Nonprofit hospitals use proceeds to boost cash reserves rather than provide more charity care, new report shows

Hospital cash example

HOUSTON – (June 6, 2023) – A recent survey found that 41% of adults in the U.S. have debt caused by medical or dental bills.

Dedicating more of nonprofit hospitals’ proceeds to charity care would ease the financial stress, but that has not happened — even as such hospitals’ cash reserves have grown — according to a new report out today in Health Affairs.

Using the National Academy of State Health Policy Hospital Cost Tool, authors Vivian Ho, the James A. Baker Chair in Health Economics at Rice University’s Baker Institute for Public Policy, and Derek Jenkins, postdoctoral scholar in health economics at the Baker Institute, compared changes in nonprofit hospitals’ proceeds with changes in their charity care and cash reserves between 2012 and 2019.

Hospital and cash example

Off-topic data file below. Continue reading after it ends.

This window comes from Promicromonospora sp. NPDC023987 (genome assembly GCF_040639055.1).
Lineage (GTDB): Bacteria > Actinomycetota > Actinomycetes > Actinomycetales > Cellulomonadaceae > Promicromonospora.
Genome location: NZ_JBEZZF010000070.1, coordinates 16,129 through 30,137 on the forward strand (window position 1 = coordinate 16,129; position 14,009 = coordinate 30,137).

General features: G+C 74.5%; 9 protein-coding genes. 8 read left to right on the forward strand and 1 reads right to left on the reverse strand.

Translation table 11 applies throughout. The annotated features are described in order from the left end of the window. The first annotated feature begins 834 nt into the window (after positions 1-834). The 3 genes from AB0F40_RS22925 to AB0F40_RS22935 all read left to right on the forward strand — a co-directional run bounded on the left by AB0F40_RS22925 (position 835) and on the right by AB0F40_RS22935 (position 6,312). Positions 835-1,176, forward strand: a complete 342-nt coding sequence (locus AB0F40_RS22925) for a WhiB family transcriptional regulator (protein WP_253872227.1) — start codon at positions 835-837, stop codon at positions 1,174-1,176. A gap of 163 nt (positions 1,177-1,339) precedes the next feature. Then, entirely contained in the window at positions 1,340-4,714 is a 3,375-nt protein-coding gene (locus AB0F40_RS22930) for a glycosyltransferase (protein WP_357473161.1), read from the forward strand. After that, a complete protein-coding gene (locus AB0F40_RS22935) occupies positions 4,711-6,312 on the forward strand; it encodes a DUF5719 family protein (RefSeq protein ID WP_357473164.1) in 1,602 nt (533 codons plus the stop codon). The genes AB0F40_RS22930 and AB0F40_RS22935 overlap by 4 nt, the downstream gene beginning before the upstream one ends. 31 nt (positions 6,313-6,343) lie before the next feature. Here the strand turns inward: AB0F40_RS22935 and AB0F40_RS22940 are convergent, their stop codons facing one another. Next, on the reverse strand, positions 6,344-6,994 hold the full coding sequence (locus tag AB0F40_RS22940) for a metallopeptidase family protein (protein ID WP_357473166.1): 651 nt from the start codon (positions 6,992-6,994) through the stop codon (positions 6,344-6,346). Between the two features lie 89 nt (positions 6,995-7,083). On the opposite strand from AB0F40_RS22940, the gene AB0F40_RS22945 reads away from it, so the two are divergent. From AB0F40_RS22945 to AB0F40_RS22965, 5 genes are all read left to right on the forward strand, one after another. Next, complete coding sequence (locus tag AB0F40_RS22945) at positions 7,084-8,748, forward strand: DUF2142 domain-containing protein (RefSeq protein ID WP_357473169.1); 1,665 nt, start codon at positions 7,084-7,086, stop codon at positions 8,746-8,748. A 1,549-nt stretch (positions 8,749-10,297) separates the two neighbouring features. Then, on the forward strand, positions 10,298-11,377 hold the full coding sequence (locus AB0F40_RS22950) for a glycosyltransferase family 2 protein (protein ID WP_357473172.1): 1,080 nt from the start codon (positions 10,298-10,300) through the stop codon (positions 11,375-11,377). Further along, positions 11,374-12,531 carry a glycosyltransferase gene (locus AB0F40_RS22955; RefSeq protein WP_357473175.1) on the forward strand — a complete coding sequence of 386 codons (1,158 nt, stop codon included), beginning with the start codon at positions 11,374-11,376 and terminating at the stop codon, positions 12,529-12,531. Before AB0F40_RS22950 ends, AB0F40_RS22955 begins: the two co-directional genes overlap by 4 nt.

“The increase in cash reserves between 2012 and 2019 is quite striking when compared to the absence of an increase in charity care for nonprofit hospitals,” Ho said. “Annual operating profits rose from $43 million to $58.6 million over this seven-year period. Charity care barely budged, yet cash reserves rose from $133.3 million to $224.3 million.”

Nonprofit hospitals are exempt from paying most federal and state taxes. They can even issue tax-exempt bonds and receive tax-deductible contributions from donors — with the expectation that they will direct proceeds toward community benefit.

Although hospitals must maintain large cash reserves to weather financial crises, they also often borrow on their reserves to build facilities in new locations — often in wealthier areas — to expand their market share, the authors wrote.

Using proceeds to fatten cash reserves rather than increase charity care has important policy implications and calls into question the justification for nonprofit hospitals’ tax-exempt status, the authors argue.

“There are several actions that policymakers could take to insure that nonprofit hospitals fulfill their obligations to their communities,” said Jenkins. “There should be more careful auditing of community benefits provided by hospitals, minimum requirements for community benefit spending, increased hospital price transparency and mandatory representation of external advocates for patient access and affordability on hospital boards.”